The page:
Insurance 101 – Chapter 11 – Volume 93 – Waiver of Advice Privilege

Waiver of Advice Privilege

The Connecticut Supreme Court limited the right of an insured who makes allegations of bad faith against an insurer arising from a first-party insurance claim for benefits under a policy to obtain discovery from the insurer of materials protected by the attorney-client privilege. The court held that the mere allegation of bad faith by itself does not give rise to a need for disclosure of relevant materials that are otherwise  protected by the attorney-client privilege. Instead, to overcome the attorney-client  privilege and obtain an in camera review by the court of the privileged materials, an insured who alleges bad faith against his insurer must establish, on the basis of non-privileged materials.

The following video was adapted from my book, “Insurance Claims A Comprehensive Guide” Published by the National Underwriter Company and is available at the Zalma Insurance Claims Library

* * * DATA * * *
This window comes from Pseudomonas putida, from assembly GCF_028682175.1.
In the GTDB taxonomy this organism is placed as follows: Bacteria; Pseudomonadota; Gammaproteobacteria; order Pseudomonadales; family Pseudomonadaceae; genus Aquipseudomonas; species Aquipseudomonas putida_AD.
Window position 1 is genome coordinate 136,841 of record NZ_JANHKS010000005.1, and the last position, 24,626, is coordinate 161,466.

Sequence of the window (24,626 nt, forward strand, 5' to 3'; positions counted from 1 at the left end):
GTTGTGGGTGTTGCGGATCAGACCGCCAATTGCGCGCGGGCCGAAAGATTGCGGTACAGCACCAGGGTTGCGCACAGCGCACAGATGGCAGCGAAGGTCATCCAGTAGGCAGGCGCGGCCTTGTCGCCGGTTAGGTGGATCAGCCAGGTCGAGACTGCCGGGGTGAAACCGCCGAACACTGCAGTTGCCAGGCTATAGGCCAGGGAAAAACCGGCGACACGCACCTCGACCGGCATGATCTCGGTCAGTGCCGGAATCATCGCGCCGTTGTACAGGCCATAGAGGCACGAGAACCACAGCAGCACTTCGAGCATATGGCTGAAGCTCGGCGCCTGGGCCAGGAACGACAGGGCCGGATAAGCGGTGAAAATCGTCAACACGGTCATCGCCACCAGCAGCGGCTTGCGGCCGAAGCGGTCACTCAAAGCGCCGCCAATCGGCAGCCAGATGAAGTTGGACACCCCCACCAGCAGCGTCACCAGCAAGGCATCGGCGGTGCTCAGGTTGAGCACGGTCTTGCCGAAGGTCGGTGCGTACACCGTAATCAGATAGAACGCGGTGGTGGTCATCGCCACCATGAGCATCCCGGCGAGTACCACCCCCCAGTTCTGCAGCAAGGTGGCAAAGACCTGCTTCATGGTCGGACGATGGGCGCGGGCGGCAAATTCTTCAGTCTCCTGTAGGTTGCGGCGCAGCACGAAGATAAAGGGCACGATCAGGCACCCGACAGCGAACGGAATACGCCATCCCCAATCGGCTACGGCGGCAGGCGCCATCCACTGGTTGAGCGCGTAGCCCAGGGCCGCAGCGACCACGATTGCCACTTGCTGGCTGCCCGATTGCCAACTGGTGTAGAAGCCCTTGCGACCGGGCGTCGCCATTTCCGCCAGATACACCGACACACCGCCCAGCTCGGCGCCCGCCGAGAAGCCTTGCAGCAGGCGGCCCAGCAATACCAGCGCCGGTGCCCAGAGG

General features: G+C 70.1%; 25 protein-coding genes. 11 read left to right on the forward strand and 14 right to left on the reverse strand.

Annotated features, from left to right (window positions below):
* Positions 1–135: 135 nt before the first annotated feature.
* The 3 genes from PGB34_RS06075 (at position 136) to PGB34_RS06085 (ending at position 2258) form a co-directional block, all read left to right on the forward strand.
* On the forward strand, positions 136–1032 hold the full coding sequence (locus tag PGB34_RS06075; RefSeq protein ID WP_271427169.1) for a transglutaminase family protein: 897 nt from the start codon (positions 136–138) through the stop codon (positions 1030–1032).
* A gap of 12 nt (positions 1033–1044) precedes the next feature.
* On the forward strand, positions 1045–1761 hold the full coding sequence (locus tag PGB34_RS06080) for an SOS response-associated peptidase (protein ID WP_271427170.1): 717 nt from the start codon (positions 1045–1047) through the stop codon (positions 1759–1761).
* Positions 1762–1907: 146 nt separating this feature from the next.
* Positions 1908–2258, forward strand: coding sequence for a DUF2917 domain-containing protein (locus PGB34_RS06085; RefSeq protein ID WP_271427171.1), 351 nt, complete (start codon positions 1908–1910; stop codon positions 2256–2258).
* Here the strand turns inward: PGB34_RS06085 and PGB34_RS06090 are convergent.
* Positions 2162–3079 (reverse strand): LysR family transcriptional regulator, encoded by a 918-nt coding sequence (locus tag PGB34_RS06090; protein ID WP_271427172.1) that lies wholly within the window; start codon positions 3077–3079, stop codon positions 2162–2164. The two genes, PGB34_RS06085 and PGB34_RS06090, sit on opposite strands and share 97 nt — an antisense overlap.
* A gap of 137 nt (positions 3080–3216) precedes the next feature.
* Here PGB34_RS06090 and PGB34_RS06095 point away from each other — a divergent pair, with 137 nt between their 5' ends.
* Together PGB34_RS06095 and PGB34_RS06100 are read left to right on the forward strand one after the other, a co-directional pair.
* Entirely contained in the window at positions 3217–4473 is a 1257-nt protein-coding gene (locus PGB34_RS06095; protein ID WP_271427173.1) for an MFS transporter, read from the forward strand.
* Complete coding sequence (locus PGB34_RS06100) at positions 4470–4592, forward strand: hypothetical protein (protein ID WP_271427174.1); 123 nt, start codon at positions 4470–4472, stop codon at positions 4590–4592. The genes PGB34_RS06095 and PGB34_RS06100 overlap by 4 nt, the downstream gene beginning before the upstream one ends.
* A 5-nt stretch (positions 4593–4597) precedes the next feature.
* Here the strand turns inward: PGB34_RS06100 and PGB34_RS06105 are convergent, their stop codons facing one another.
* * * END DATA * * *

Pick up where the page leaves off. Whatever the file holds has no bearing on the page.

Legal Disclaimer

The author and publisher disclaim any liability, loss, or risk incurred as a consequence, directly or indirectly, of the use and application of any of the contents of this blog. The information provided is not a substitute for the advice of a competent insurance, legal, or other professional. The Information provided at this site should not be relied on as legal advice. Legal advice cannot be given without full consideration of all relevant information relating to an individual situation.

Leave a Reply

Your email address will not be published.

This site uses Akismet to reduce spam. Learn how your comment data is processed.